The chicks are growing up. Sort of. Their stories still include the usual martinis, jet-setting and Jimmys (Choo, that is), but the complications in their lives are a little bigger than what to wear.
Like how to have Mr. Right say "Will you marry me?" without having to go through the whole bother of actually dating him.
In Gigi Levangie Grazer's Maneater (Simon & Schuster, 320 pages, $21.95), manipulative beauty Clarissa Alpert makes the Sex and the City ladies look like rank amateurs when it comes to dating and relationships.
Clarissa is poised, polished and determined to marry her way up the social register. She has planned her life around looking beautiful and snagging men. Ever efficient, she makes an annual top-10 list of men she'd most like to hook up with in a given year and the probability of making it happen. The list always includes the power players, and this year the No. 1 prospect is Aaron Mason, a hot new -- as in rich -- producer fresh from Atlanta.
Poor fashion sense aside, the stepped-out-of-a-romance-novel Aaron has marriage material written all over him. And when Clarissa is calling reception halls and dropping off engagement announcements before their first date is even over, you know Mr. Mason isn't going to last long.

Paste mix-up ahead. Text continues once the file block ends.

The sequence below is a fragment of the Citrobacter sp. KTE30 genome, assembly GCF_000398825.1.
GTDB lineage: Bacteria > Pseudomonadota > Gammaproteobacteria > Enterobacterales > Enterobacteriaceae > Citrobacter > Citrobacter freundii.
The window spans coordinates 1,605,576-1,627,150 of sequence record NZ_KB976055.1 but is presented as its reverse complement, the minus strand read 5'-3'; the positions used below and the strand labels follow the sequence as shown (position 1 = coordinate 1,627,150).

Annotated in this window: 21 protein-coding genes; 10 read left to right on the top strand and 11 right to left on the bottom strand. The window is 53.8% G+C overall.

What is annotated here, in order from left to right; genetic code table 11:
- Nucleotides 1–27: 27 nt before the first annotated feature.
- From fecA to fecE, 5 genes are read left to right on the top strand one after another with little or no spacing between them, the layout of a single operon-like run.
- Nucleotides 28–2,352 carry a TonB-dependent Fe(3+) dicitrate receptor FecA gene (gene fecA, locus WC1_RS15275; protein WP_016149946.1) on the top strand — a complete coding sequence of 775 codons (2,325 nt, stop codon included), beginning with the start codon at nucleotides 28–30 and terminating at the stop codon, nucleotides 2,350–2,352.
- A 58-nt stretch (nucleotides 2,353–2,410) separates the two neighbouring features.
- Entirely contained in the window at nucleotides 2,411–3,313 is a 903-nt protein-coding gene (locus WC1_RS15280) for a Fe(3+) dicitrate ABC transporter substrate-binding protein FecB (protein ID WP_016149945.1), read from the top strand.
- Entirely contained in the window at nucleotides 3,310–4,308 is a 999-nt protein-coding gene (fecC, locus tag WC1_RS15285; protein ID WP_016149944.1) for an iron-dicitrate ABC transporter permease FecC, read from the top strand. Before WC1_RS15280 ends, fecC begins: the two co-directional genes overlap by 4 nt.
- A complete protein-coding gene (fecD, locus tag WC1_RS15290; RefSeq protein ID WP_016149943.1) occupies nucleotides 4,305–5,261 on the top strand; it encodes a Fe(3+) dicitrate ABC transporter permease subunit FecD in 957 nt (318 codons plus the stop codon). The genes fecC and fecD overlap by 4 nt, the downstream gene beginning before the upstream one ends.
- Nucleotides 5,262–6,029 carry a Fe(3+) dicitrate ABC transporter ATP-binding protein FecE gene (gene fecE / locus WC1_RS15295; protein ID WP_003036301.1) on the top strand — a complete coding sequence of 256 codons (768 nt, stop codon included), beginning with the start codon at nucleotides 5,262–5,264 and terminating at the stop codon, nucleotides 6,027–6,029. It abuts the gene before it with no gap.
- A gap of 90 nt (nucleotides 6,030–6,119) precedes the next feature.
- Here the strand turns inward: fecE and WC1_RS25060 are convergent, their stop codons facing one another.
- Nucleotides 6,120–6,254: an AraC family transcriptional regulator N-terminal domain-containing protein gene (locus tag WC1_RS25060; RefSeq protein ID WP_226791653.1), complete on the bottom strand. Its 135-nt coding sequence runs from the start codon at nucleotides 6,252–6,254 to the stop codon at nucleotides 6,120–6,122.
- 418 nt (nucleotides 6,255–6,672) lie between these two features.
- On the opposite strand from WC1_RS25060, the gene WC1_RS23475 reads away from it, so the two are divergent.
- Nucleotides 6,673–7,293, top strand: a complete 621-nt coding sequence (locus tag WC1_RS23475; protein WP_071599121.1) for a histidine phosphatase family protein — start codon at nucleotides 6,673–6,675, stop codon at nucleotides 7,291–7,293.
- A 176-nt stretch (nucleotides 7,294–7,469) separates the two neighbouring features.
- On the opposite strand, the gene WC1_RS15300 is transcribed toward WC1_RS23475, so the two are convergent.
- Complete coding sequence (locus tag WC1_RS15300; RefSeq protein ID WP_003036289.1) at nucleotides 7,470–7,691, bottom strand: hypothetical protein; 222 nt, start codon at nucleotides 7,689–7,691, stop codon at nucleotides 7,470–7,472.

Still, when Clarissa finally has her lavish wedding and the mega-rich husband (sans pre-nup, of course), it turns out all is not right with this Hollywood ending, and that's when the catty fun begins.
Grazer (Rescue Me) has made Clarissa so perfectly rotten that every new miserable revelation about Aaron, every downward step Clarissa takes on the social ladder, is just one more guilty thrill for readers. The writing is quick, snappy and perfect for devouring in a couple of afternoons.
Who knew it could be so much fun watching the mighty fall?
From power lunches downtown to play dates in posh neighborhoods, Legally Blonde scribe Amanda Brown has big changes in store for Wall Street broker Becca Reinhart.
In Family Trust (Dutton, 368 pages, $23.95), Becca is at the center of a perfectly orchestrated life. When she's not managing company portfolios or jetting to an exotic country to meet with corporate executives, she's, well, sleeping.
Then her best friend, Amy, and Amy's partner, Arthur, are killed in a tragic accident, and Becca's world comes to a halt: Amy has named her guardian of her 4-year-old daughter, Emily, while Arthur's choice for Emily's guardian is his friend Edward Kirkland.
The courts aren't too happy with the idea of two inexperienced singles caring for Emily. Becca is overscheduled, and Edward, a handsome trust-funder, is more accustomed to gala fund-raisers and weekends in the Hamptons than taking care of a small child. They agree to the arrangement on one condition: The first one who weds will receive permanent custody.
Becca and Edward go from glamorous lives to the utterly foreign world of preschools, French lessons and "Mozart for Babies" classes. These complete opposites learn to work together and come to love each other as much as they love Emily -- until a spiteful woman threatens to break up their happy family.